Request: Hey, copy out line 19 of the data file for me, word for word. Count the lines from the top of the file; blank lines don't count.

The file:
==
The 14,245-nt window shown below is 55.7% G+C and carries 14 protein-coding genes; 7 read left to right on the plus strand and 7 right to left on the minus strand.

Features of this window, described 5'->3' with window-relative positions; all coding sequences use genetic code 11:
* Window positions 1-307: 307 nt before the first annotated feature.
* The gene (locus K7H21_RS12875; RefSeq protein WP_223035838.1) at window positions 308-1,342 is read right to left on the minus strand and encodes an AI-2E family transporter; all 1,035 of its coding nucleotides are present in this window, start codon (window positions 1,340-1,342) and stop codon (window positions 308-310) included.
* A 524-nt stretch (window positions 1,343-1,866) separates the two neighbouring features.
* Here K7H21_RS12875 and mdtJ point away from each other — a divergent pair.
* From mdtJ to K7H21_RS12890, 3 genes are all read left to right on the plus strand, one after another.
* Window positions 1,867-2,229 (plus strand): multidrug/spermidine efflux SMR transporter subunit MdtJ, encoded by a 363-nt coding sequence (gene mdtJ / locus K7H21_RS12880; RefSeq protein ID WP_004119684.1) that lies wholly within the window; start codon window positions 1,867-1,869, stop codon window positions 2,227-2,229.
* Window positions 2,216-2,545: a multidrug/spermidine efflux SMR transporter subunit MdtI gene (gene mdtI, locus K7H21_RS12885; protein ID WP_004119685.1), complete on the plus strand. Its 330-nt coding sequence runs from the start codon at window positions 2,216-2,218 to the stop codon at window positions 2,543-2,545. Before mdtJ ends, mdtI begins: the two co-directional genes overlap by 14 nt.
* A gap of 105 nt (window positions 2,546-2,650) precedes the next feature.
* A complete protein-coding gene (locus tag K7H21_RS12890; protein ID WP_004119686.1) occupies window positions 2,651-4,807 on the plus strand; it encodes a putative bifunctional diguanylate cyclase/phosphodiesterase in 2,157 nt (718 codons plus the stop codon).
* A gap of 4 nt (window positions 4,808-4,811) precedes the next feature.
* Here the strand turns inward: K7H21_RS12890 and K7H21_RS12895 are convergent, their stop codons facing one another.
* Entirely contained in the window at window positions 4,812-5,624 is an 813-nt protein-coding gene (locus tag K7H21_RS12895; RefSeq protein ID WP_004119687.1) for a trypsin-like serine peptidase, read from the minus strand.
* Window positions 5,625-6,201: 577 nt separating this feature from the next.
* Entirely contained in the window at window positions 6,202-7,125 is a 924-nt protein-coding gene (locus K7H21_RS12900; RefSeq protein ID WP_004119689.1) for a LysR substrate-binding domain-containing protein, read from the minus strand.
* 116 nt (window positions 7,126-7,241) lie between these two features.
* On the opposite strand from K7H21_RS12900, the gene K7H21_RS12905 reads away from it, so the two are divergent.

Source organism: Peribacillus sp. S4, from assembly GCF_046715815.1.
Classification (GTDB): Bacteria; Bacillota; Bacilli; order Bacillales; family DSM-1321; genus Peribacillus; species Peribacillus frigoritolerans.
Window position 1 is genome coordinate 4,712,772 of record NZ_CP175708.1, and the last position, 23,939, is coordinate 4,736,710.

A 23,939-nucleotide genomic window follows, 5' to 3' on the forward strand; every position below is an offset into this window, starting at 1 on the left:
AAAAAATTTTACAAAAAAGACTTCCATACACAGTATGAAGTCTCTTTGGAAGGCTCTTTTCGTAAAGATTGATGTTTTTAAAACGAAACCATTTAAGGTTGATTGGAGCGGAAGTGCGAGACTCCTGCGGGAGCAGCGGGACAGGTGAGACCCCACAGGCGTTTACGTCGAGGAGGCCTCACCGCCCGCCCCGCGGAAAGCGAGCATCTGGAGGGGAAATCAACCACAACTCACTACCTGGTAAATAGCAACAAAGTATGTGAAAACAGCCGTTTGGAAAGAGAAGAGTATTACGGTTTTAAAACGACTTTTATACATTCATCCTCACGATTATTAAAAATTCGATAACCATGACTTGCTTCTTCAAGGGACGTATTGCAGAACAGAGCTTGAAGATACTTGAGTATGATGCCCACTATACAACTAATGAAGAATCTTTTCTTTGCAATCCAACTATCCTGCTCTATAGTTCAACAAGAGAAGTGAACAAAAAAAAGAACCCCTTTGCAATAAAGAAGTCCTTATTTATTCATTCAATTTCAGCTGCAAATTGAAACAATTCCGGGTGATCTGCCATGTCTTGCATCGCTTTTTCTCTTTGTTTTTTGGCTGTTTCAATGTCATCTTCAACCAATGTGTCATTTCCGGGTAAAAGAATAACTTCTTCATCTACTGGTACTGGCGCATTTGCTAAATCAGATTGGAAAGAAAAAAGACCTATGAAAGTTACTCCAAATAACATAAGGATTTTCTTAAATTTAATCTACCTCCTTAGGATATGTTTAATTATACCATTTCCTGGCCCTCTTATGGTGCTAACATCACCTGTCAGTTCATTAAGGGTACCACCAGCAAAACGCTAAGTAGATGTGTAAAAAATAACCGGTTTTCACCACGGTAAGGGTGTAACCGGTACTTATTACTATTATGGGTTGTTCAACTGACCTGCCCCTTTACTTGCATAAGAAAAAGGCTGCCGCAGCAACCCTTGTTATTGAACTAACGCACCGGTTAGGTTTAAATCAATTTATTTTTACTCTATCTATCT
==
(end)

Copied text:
Source organism: Peribacillus sp. S4, from assembly GCF_046715815.1.